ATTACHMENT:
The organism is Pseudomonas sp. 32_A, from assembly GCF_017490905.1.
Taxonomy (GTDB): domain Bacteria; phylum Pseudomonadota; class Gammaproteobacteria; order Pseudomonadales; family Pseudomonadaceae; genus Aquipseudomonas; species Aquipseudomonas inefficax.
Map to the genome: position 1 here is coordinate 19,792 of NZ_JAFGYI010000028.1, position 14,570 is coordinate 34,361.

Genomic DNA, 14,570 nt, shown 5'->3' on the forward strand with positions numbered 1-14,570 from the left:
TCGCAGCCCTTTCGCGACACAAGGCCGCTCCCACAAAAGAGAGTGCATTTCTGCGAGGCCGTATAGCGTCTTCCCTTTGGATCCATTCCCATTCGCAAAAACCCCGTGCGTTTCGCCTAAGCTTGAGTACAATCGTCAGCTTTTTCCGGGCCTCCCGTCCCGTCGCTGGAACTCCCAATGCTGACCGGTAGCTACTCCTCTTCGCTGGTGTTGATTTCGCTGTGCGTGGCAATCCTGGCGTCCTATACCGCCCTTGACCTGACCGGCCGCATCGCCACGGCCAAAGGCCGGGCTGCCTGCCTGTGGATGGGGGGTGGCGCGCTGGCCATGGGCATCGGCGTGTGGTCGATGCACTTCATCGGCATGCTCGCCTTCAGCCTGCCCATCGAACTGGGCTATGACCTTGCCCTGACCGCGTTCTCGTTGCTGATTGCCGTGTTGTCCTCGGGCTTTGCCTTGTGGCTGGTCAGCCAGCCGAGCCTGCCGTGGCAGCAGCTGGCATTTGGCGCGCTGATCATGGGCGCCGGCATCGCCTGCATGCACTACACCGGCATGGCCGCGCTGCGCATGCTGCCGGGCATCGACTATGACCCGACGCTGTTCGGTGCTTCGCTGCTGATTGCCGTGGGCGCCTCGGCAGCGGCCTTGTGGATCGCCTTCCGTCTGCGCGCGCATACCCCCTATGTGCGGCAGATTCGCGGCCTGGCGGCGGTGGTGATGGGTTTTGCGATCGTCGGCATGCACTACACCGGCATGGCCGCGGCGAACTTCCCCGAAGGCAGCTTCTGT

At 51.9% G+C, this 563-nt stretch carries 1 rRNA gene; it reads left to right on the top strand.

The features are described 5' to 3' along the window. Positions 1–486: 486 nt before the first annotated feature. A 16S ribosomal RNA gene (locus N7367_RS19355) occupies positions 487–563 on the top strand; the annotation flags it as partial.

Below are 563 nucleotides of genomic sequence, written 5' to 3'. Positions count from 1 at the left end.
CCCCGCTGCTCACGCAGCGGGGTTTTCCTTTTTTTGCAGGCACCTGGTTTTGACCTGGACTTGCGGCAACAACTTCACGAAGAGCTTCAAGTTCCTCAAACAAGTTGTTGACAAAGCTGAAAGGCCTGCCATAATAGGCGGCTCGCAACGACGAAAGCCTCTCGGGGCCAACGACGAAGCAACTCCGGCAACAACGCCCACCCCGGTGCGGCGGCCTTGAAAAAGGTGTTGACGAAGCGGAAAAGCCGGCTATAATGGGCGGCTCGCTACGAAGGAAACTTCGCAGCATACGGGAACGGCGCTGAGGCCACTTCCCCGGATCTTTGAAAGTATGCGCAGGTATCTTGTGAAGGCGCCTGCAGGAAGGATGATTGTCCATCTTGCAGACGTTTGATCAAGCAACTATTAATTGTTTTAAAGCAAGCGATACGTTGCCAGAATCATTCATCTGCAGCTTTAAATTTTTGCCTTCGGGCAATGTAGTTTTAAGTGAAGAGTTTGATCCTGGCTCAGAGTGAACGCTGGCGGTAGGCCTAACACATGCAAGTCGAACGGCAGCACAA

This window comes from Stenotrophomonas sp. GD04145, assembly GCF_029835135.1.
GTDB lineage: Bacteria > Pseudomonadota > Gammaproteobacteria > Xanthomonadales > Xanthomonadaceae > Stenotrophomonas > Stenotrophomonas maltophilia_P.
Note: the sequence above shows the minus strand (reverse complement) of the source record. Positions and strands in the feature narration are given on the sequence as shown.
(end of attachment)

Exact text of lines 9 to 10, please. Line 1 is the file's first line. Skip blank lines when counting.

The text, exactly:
CCCCGCTGCTCACGCAGCGGGGTTTTCCTTTTTTTGCAGGCACCTGGTTTTGACCTGGACTTGCGGCAACAACTTCACGAAGAGCTTCAAGTTCCTCAAACAAGTTGTTGACAAAGCTGAAAGGCCTGCCATAATAGGCGGCTCGCAACGACGAAAGCCTCTCGGGGCCAACGACGAAGCAACTCCGGCAACAACGCCCACCCCGGTGCGGCGGCCTTGAAAAAGGTGTTGACGAAGCGGAAAAGCCGGCTATAATGGGCGGCTCGCTACGAAGGAAACTTCGCAGCATACGGGAACGGCGCTGAGGCCACTTCCCCGGATCTTTGAAAGTATGCGCAGGTATCTTGTGAAGGCGCCTGCAGGAAGGATGATTGTCCATCTTGCAGACGTTTGATCAAGCAACTATTAATTGTTTTAAAGCAAGCGATACGTTGCCAGAATCATTCATCTGCAGCTTTAAATTTTTGCCTTCGGGCAATGTAGTTTTAAGTGAAGAGTTTGATCCTGGCTCAGAGTGAACGCTGGCGGTAGGCCTAACACATGCAAGTCGAACGGCAGCACAA

This window comes from Stenotrophomonas sp. GD04145, assembly GCF_029835135.1.